This extended version of the Polka Mazurka is a great way to add some variety (and a bit of rest) to your Mazurka.
According to the first known description of the dance in Hillgrove's 1857 Scholar's Companion, it is a Polish dance that was introduced to New York in 1850 by Miss C. C. Williams. Hillgrove says that it originally had four figures, two of which were too difficult to become popular. A simplified version of the dance composed of the two easier figures was said to be a "great favorite" in 1857.
In 1867, Laurence De Garmo Brookes claimed that he composed the dance and introduced it in New York in 1850. It's possible that he did—perhaps he co-introduced it with Miss Williams—or it's possible that he was just trying to claim a popular dance as his own creation . Without further evidence, we can't know for sure. We do know, however, from newspaper advertisements, that Brookes and others were teaching La Coska in 1857.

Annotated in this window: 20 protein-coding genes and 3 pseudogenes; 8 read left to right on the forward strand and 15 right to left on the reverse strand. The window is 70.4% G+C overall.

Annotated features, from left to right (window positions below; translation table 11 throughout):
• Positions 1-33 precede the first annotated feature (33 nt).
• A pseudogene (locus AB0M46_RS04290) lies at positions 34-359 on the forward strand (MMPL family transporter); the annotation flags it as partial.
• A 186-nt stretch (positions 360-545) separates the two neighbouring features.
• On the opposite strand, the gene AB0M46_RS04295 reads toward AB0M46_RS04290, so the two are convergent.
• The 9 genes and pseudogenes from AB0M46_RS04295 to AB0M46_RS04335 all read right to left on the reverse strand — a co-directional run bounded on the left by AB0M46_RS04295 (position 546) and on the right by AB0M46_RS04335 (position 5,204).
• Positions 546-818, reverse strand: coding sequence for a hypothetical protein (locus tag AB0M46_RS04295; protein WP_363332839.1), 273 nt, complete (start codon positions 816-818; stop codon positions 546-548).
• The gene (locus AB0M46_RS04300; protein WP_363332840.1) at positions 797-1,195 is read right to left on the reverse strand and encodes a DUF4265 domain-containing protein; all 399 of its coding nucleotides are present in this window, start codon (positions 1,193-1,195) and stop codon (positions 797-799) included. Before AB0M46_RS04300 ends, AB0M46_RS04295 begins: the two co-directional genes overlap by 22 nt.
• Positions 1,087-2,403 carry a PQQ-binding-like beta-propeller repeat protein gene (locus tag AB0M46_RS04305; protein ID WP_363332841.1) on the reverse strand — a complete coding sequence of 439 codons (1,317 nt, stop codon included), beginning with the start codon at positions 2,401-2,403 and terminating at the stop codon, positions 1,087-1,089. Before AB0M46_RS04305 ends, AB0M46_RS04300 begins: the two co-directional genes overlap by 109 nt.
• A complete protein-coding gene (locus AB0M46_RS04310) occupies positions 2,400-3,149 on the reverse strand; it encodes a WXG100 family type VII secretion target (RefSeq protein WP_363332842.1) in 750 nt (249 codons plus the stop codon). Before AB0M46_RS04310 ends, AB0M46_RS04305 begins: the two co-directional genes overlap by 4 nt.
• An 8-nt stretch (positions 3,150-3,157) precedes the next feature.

Some sources, including Brookes, spell Koska with a C—La Coska—likely as a result of hearing the name of the dance, instead of seeing it. (Note: If Brookes is to be believed, the primary name of the dance should be La Coska, and La Koska is the misheard spelling.) To further complicate matters, Elias Howe spells it with an R—La Roska—but this is likely a result of misreading the fancy font used in the early Hillgrove sources. As you can see below, the K looks very similar to the R: you can only tell them apart if you already know they're different.
Waltz position throughout.
Figure 1 of La Koska is a simple combination of three Mazurka steps and one Polka Redowa.
"Slide-cut-lift* x 3, slide-cut-leap," turning 180° at the end of 12 counts.
* Some descriptions have an alternate Mazurka step at the beginning: slide-and-slide-cut (1-and-2, 3) [LB67, MG90].
Repeat it all with the opposite foot, dancing it over the elbows.
Figure 2 is simply four Polka Redowas turning to the right, followed by four Polka Redowas turning to the left.
Today, La Koska is often further simplified to Figure 1, which is then alternated with other Mazurka variations (including Figure 2).
Elias Howe [EH68] provides a snippet of music specifically for the dance.
© 2015, 2019 Nick Enge
For more, see our two books on dancing:
Waltzing: A Manual for Dancing and Living (2013) by Richard Powers and Nick Enge,
and Cross-Step Waltz: A Dancer's Guide (2019) by Richard Powers and Nick & Melissa Enge.
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